Benjamin Netanyahu’s departure after having been Israel’s prime minister for the past 12 years (he also headed the government from 1996-99, making him the longest-serving PM in the nation’s history, with 15 years in total) will not affect Greek-Israeli relations, which have gained significant depth on the bilateral level and are part of a broader geopolitical setting that is above political developments in either country.
In both Greece and Israel, across the political spectrum, there is strong support for close and multilevel cooperation between the two countries. As time passes, this support has become a strategic choice.
The crisis in Israeli-Turkish relations that started in 2010 and was exacerbated by the Turkish president’s overall stance may have indirectly helped shape a different climate between Israel and Greece, but, over the years, this acquired a dynamic that has taken on a life of its own and is above specific leaders and governments, and even ideologies – as evidenced by SYRIZA’s time at the helm in Athens, during which bilateral and trilateral (with Cyprus) cooperation moved ahead apace, with very positive results for everyone involved, despite serious reservations at the beginning from many Israeli diplomats and government officials.
Just as relations improved on the Greek side under George Papandreou and continued along the same path under Antonis Samaras, Alexis Tsipras and now under Kyriakos Mitsotakis, this will not change with a new government on the Israeli side.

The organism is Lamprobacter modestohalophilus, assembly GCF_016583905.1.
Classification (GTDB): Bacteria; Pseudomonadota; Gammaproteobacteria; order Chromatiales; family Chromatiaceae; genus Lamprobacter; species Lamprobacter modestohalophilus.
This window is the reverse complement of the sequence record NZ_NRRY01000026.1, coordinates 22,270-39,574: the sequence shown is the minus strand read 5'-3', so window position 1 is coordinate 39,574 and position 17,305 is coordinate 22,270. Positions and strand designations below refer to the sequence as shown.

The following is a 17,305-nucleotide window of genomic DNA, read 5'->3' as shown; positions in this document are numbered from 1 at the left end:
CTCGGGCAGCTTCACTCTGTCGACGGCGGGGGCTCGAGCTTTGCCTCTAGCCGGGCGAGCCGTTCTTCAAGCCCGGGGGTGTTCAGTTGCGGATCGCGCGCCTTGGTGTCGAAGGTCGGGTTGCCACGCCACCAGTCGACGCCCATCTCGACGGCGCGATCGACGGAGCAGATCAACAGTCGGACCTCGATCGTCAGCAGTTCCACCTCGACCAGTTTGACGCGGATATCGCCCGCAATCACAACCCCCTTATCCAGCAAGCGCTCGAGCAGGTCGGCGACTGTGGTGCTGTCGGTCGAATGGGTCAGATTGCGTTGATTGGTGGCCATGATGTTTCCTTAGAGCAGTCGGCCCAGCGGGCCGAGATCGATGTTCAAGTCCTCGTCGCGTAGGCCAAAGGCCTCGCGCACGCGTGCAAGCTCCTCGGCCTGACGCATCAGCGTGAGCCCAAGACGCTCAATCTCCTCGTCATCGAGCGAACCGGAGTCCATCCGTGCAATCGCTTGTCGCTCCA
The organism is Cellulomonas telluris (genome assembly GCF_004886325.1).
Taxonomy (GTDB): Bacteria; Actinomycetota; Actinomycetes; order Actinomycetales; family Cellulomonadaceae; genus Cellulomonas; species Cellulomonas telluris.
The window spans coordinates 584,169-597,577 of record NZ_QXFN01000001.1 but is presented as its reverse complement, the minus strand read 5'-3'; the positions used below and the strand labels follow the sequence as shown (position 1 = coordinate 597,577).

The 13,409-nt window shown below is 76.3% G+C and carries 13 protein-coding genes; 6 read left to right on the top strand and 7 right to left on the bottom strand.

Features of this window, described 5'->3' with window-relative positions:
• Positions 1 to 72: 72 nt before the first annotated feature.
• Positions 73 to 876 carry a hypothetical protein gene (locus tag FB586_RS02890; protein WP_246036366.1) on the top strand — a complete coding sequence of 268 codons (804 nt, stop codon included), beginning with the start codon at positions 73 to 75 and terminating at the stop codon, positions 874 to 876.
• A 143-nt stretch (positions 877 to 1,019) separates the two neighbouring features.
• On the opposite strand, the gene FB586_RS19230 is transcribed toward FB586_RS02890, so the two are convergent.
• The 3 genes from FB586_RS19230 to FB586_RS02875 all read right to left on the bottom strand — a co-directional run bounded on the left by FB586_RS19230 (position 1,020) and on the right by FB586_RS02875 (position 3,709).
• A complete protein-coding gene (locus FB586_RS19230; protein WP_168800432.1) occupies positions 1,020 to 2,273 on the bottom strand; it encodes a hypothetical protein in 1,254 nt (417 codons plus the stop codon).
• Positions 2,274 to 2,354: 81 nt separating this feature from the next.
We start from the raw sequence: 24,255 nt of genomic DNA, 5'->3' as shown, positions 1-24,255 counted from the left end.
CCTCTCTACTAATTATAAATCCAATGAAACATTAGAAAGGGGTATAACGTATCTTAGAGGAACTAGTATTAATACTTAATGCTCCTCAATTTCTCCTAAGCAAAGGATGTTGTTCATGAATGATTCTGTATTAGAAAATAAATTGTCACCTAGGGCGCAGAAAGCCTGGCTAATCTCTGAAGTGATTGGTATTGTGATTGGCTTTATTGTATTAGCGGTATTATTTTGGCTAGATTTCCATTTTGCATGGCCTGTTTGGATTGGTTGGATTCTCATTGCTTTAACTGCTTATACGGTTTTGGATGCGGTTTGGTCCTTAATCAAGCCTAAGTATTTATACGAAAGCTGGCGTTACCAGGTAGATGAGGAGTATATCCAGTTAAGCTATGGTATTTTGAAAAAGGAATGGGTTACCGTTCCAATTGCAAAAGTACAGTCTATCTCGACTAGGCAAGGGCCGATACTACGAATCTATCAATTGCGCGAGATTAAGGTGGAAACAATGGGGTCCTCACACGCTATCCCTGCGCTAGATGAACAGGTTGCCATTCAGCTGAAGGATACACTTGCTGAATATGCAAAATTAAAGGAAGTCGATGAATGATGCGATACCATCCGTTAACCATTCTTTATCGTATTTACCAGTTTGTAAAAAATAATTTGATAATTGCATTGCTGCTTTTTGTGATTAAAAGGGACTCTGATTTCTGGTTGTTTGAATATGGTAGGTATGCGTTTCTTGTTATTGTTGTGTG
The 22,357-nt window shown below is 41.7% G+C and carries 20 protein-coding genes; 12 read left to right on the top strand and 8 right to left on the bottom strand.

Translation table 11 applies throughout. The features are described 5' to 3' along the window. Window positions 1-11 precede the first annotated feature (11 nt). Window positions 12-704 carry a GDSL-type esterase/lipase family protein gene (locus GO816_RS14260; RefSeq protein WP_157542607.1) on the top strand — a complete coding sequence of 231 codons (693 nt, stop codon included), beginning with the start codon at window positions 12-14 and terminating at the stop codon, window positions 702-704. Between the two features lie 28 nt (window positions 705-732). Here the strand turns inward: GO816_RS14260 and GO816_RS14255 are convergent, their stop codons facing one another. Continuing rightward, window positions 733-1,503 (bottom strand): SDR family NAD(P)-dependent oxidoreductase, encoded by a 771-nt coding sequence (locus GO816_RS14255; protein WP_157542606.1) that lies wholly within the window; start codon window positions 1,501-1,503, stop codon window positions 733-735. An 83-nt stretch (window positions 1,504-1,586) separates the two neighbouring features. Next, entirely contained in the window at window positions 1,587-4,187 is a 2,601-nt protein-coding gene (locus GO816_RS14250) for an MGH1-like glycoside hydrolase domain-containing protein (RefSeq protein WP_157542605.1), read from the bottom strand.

The support for the relationship is also evidenced by the fact that almost every top official in the new Israeli government has been involved in strengthening the cooperation framework with Greece, including the prime minister and the ministers of foreign affairs, defense and finance.
The new premier, Naftali Bennett, was Netanyahu’s chief of staff and was there during the evolution of bilateral ties with Greece, while he has also been critical of Turkey, as has Foreign Minister Yair Lapid, who will take over as prime minister in the new second half of the new government’s term, if the fragile coalition that supports him holds.
The same is also the case with the defense minister and former head of the armed forces, Benny Gantz, who is staying in the post, while hardliner Avigdor Lieberman, who is now finance minister, was instrumental in promoting joint military exercises, among other initiatives, during his stints as foreign and defense minister.
The close ties between the two countries are only confirmed by the presence of 12 Israeli companies and the Israeli Defense Ministry’s Department of International Defense Cooperation at the Defense Exhibition Athens next month.
So, as the new government takes over in Jerusalem, it seems safe to say that the relationship with Athens, which constitutes a pillar of stability in a volatile region – of special interest to the United States and the European Union – will be defined by continuity and consistency, serving the interests of both countries.